The Pain in my Chest by Áine Murray, illustrated by Bronagh Lee. I was immediately drawn to this book by its title and the eye-catching front cover (yes I judged a book by its cover). I read this book initially to myself, my son (12), then to a junior class (infants to second) and finally to a senior class (third to sixth). I teach in a multi-grade setting.

The book tells the story of a young girl using a timeline from the age of five years up to her eighth birthday, who experiences what she doesn’t realise is anxiety. Throughout the various scenarios during the timeline in her story, her feeling of ‘anxiety’ is described by her as “A Pain in my Chest” The scenarios are realistic and age appropriate to where she is in her timeline. They give opportunity for discussion and scope for making connections.

The story drew silence amongst anyone I read it to as there was a sense of sadness throughout and an opportunity for empathy from the audience for the young character. However the final message in the story brings a sense of relief to the audience and hope for the character. I was glad I had read the book a few times myself before reading it to an audience as the rhythm of the story took a bit of getting used to and some rhyming parts needed re-reading to grasp them fully.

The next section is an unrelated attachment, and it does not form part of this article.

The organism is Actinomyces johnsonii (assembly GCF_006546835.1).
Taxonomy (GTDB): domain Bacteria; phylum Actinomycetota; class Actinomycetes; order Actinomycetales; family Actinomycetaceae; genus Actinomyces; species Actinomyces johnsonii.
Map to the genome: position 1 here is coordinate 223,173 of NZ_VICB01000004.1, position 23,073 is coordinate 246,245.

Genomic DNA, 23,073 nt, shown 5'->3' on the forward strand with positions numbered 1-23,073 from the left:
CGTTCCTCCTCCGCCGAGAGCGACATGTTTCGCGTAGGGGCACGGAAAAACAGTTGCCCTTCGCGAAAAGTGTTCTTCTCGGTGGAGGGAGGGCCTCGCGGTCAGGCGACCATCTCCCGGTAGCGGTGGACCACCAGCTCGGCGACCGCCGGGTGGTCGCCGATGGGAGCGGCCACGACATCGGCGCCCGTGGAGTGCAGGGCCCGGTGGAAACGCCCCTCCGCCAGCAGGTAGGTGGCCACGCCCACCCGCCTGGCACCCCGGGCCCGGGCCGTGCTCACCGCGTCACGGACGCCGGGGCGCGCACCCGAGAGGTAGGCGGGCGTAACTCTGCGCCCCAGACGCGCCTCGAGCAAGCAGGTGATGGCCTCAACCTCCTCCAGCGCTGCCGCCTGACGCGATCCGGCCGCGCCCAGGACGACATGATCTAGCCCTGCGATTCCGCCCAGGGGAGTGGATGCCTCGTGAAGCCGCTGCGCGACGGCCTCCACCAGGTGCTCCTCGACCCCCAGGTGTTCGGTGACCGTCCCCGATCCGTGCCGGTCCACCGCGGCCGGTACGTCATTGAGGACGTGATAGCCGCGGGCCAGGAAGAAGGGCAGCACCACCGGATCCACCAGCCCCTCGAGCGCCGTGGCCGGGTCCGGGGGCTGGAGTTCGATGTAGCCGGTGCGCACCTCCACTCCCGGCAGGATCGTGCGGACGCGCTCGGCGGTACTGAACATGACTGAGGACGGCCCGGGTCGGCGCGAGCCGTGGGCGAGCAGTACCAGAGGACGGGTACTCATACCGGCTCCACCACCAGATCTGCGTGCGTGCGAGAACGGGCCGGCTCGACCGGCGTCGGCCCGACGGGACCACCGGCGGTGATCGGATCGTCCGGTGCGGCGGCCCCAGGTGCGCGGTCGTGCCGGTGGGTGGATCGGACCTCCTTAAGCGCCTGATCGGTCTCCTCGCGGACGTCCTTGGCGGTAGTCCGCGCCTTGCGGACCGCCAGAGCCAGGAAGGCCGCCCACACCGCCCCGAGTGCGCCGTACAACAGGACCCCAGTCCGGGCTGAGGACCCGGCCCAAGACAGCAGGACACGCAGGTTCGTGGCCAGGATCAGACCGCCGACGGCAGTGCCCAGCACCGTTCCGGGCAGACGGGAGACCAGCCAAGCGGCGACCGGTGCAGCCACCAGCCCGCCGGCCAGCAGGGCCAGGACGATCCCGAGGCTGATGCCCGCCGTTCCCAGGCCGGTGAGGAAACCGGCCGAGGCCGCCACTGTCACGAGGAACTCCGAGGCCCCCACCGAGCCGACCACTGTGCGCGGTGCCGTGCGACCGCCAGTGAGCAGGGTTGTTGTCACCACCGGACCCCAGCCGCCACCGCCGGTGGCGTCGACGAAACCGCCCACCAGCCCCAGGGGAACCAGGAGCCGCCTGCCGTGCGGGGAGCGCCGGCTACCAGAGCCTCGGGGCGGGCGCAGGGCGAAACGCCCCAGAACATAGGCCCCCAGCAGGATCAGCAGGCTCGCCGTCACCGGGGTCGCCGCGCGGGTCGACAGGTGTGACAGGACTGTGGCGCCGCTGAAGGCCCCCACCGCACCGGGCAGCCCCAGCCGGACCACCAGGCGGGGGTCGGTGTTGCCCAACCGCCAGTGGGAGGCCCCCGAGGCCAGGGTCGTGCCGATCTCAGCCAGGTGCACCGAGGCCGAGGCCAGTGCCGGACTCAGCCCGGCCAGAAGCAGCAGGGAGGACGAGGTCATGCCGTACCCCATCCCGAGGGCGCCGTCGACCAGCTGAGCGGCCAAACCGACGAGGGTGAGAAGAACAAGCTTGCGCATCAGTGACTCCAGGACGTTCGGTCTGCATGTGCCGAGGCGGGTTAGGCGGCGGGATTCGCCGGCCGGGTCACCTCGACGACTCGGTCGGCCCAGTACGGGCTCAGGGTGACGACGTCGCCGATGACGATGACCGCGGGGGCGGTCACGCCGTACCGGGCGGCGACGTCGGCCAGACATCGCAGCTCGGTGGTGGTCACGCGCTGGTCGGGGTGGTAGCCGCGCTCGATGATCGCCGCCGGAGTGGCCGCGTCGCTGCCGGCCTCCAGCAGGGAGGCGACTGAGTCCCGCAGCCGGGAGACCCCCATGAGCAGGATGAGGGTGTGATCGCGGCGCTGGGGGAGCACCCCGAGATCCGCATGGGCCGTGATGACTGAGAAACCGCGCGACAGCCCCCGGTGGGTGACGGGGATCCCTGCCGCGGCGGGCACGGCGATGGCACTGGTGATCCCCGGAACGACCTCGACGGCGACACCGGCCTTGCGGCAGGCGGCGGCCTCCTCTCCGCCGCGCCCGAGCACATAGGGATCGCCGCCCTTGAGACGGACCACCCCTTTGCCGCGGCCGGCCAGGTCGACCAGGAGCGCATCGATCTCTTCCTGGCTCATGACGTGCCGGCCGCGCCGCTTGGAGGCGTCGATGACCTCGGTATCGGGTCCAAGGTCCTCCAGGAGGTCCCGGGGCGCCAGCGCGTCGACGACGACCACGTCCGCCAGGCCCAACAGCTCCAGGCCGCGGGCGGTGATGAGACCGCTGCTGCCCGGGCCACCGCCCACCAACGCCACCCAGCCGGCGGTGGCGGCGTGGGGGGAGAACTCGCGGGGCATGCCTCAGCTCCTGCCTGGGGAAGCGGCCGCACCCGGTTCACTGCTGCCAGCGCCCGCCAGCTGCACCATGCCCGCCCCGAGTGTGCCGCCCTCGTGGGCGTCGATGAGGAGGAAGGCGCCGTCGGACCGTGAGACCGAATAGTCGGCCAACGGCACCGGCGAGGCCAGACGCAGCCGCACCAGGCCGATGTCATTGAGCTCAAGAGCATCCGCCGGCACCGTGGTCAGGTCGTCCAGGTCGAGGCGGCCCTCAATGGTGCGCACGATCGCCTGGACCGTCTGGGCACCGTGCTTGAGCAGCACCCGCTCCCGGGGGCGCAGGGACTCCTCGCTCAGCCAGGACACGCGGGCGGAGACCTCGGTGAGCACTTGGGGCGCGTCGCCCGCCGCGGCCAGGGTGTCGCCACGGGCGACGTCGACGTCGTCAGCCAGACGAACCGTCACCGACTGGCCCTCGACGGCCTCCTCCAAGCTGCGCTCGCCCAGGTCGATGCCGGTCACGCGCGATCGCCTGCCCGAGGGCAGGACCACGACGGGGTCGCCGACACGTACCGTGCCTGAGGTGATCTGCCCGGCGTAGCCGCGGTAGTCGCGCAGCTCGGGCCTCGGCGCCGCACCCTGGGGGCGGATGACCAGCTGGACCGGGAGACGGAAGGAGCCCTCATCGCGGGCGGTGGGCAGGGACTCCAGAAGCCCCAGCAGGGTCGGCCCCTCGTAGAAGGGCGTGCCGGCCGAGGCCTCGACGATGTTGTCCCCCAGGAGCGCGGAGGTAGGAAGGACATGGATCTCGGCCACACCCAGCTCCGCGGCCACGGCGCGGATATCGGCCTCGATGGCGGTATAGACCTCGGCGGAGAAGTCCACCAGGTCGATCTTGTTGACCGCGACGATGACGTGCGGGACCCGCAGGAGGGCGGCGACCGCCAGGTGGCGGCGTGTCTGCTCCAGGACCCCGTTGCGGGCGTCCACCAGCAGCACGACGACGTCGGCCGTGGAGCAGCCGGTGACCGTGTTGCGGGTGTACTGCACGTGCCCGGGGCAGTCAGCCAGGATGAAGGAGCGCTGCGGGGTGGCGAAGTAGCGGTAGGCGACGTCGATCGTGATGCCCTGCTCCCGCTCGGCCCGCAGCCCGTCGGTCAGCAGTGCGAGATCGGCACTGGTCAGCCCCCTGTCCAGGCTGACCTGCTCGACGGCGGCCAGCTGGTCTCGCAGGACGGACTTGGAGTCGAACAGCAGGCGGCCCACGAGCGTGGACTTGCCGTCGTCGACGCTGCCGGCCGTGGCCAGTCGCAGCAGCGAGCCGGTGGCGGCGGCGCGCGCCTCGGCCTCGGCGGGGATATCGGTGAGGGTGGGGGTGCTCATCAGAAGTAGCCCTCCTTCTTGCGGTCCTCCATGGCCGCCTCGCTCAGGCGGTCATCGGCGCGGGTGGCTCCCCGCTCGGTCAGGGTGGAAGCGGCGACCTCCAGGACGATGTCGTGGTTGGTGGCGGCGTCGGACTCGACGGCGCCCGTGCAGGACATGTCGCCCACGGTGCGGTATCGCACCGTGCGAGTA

On the whole, I was pleasantly surprised that both classes, junior and senior, were engrossed in the story. As the reader, I enjoyed the repetitive line “With a Pain in My Chest” as the pupils joined in each time or finished the sentence for me. As a teacher, the story gave plenty of scope to develop a lesson plan around the theme. Although the theme of the story was quickly picked up by the older pupils, I think this book, due to the ages in the timeline is best suited to an audience of infants to second class.

The theme is topical and important in today’s society and so I feel that it is a book that needs to be explored more than once with a class/child. For that reason it would be best read on a few occasions in order for the message it portrays to get across fully. There is a lot in the book to take in. The story is beautifully illustrated and encompasses a diversity of children. The pictures also give ample opportunities for discussion and hypothesising.

The ‘monster’ that is anxiety is portrayed in every scenario and lurks in the background, finally exiting the story in the end. This book would provide an excellent resource in any school and for any parent who wants to teach their child(ren) about anxiety. Again I think it is a book that needs to be read many times so its message lingers for the audience. I would give the book 8 out of 10 and happily recommend it to many.

By Laura Sweeney Egan, Conahy NS, Co. Kilkenny.

The Pain in my Chest” by Áine Murray and illustrated by Bronagh Lee, published by O’Brien Press, is on sale now for €9.99 (P/B).

Disclaimer: This book was provided by the publisher, O’Brien Press, free of charge to Seomra Ranga for the purposes of this review